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Food Allergies Slapped Cheek Rash
Fifth's Disease: Slapped cheek disease is a common virus. Its latin name is erythema infectiosum. It is caused by parvovirus b19. It is a benign childhood illness and is only a concern to pregnant mothers in the first trimester.It starts with red cheeks like one has been slapped and then spreads downward on the arms, trunk, legs. It looks lacy on the rest of the body. It improves in a few days. ...Read moreSee 1 more doctor answer
Most bumps and blotches on a newborn baby are harmless and clear up by themselves. By far the most common skin problem in infants is diaper rash. Diaper rash is an irritation of the skin caused by dampness, urine, or feces. Most babies who wear diapers will have some type of diaper rash. However, there are other skin disorders that can cause rashes. These are usually not serious unless ...Read more
My 2 year old daughter woke up w/ a small fever & what looks like slapped cheek rash on her cheeks. What else could it be? Should I take her to doc?
Ok to watch at home: If your daughter is active and eating breakfast and otherwise seems okay to you, usually you can watch her at home. Low grade fever is common in children, as is rash. If the fever lasts more than 72 hours, or she is acting ill, it's a good idea to have her see her pediatrician. Hope she feels better! ...Read more
My 12 yr old son has slapped cheek rash but just on his arms.He is itching madly all over , antihistamine doesn't seem to help .What can I do to help?
Fifth's Disease: Your description is of "fifth's disease." this is an exanthem (rash) caused by parvovirus b19. The facial rash (slapped cheeks) & truncal rash (lacy) last about a week. Nothing other than cool compresses or oatmeal baths help the skin, since the rash is inside the skin from an infection. Systemic antihistamines may help, but topical creams play no role in helping this condition. ...Read moreSee 2 more doctor answers
This may not be: related. Or, the red cheeks could be from fever accompanying the hand, foot and mouth disease. "Slapped cheeks" are more typical with an illness called 5th Disease, caused by a different virus. In either of these cases, there is no need to treat; it will go away on its own. If it persists or worsens, please see your doctor (or have your child see his/her doctor, if you're asking about him/her). ...Read more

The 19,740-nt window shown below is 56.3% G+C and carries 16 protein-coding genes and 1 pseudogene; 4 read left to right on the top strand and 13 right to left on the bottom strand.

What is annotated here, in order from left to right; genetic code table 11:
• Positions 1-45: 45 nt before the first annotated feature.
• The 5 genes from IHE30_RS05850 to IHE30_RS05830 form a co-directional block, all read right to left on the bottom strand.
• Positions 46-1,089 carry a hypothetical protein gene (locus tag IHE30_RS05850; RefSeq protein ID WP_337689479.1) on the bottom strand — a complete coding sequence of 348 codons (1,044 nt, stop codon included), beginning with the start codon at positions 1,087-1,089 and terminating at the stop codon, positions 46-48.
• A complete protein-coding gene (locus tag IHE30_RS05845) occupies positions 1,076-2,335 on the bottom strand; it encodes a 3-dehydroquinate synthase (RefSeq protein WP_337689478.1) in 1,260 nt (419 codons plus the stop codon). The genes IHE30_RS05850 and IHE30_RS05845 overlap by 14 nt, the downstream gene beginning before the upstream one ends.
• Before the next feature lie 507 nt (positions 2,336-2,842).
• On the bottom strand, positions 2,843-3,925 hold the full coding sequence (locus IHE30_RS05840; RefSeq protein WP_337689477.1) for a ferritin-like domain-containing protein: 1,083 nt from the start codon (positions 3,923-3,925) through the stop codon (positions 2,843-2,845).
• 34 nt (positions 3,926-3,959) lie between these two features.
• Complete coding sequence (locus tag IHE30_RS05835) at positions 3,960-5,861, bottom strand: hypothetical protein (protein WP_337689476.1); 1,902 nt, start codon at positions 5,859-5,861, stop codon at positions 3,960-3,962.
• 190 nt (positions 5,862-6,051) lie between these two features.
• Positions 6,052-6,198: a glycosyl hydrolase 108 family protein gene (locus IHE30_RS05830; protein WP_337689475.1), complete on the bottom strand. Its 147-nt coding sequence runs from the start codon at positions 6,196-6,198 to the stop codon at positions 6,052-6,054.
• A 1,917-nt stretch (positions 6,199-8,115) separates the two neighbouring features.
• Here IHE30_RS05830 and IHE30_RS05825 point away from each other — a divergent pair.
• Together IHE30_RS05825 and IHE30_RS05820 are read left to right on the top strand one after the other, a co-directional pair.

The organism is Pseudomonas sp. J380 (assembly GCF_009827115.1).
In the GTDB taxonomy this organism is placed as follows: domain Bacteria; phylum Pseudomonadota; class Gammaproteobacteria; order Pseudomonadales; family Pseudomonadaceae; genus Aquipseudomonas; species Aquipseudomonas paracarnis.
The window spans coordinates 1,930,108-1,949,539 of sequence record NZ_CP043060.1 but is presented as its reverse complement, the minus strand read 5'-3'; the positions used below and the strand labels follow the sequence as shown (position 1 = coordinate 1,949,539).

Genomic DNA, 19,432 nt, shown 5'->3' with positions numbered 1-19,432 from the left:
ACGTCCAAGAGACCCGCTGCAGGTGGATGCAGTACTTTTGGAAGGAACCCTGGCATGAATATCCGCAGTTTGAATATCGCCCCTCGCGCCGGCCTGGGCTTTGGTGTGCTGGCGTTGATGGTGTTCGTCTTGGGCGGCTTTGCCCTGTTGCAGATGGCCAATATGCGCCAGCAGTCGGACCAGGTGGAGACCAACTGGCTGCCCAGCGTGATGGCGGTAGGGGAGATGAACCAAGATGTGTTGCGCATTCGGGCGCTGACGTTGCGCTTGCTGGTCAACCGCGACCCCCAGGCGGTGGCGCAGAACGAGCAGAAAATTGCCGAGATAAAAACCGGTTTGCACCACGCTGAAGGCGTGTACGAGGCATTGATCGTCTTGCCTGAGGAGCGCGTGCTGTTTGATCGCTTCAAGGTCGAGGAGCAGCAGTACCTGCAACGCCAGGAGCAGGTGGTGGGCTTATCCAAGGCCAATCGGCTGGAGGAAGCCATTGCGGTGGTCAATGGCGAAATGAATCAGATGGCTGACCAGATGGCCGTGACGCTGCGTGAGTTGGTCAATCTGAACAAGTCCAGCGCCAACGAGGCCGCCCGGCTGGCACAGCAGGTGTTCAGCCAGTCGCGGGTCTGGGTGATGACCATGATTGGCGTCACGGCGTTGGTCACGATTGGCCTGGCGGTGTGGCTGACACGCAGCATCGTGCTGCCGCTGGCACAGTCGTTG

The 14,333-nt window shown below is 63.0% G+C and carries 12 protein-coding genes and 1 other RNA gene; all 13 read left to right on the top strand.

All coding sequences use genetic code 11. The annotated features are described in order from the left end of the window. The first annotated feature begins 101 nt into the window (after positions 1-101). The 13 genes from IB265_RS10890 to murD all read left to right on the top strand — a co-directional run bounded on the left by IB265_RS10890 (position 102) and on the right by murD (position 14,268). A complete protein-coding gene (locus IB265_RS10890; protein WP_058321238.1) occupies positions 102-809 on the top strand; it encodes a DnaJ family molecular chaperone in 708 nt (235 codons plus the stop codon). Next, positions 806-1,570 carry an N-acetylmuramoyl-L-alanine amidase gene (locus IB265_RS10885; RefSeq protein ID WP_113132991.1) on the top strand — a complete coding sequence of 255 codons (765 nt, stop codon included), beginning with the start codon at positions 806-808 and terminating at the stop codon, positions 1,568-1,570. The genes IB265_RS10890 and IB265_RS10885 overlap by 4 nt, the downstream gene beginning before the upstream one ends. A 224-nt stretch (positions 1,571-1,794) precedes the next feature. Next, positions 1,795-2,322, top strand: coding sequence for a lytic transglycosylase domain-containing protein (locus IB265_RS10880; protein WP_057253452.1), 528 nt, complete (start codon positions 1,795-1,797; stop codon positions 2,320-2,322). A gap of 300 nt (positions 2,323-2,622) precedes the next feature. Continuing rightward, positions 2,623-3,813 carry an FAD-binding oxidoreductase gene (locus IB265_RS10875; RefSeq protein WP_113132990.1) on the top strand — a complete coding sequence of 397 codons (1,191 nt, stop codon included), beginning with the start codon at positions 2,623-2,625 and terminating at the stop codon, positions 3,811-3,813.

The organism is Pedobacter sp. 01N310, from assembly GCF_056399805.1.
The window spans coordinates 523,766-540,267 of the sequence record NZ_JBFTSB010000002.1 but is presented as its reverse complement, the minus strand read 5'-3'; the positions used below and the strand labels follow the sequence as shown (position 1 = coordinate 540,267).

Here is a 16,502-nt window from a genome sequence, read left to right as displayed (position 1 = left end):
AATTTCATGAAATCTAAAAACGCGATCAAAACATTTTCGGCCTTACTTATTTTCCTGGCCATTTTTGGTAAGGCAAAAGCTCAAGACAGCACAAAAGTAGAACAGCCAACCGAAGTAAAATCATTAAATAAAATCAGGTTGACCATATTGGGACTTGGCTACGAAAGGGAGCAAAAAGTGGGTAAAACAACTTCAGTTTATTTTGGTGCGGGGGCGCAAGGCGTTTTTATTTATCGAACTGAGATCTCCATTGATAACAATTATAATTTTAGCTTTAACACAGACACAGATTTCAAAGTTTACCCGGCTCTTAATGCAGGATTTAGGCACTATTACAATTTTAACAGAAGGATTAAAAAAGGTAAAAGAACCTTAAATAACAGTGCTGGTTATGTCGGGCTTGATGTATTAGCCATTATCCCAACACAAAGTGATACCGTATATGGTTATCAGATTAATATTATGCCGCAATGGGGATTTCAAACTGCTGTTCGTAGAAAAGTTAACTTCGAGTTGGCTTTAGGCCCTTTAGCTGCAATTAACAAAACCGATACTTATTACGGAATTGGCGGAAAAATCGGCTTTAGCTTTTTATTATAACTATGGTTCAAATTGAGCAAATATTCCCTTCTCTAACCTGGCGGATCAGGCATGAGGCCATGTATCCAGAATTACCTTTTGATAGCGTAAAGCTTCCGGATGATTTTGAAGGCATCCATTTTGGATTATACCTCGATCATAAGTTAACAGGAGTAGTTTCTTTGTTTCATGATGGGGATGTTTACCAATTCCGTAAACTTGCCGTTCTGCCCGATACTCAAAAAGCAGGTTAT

It depends: Food allergy can produce immediate hive rashes that resolve within 1-2 days of eliminating the food. Other food allergy rashes, such as eczema can last for several days to weeks after elimination. Rash can also persist if there are continued exposures to the food in question. Finally you need to as, "are you sure the rash is due to a food allergy" see an allergist for evaluation. ...Read moreSee 1 more doctor answer
Avoid the food: The best current treatment for food allergies is avoiding that particular food. After avoidance, antihistamines can decrease itching associated with food allergies. The use of steroid creams or ointments may help, but should be monitored by a physician. An allergist can assist in identifying the specific food trigger. ...Read more
No: No reason to believe that it would help with food allergy. The reason it is labeled as a food product is that no studies have been done to prove any health benefit of the product. However, there may be some health benefits of individual components of the product, though not necessarily in the amount provided. ...Read moreSee 1 more doctor answer
Allergies usually mean there is a response like diarrhea, vomiting, hives, or anaphylaxis when that food is eaten. Other allergies can be more subtle and lead to chronic congestion, headaches, eczema, rashes, constipation, etc. Best answer- if concerned about a particular food eliminate it from your diet and see how you respond. You can ...Read more
Fifth disease is a condition in which a person (usually a child) has a rash due to "parvovirus B19" infection. The mild rash may resemble a "slapped-cheek" with reddened cheeks. Joint pain, fever, and general flu-like symptoms may also occur. This infection goes away without treatment in healthy children and adults, but pregnant ...Read more
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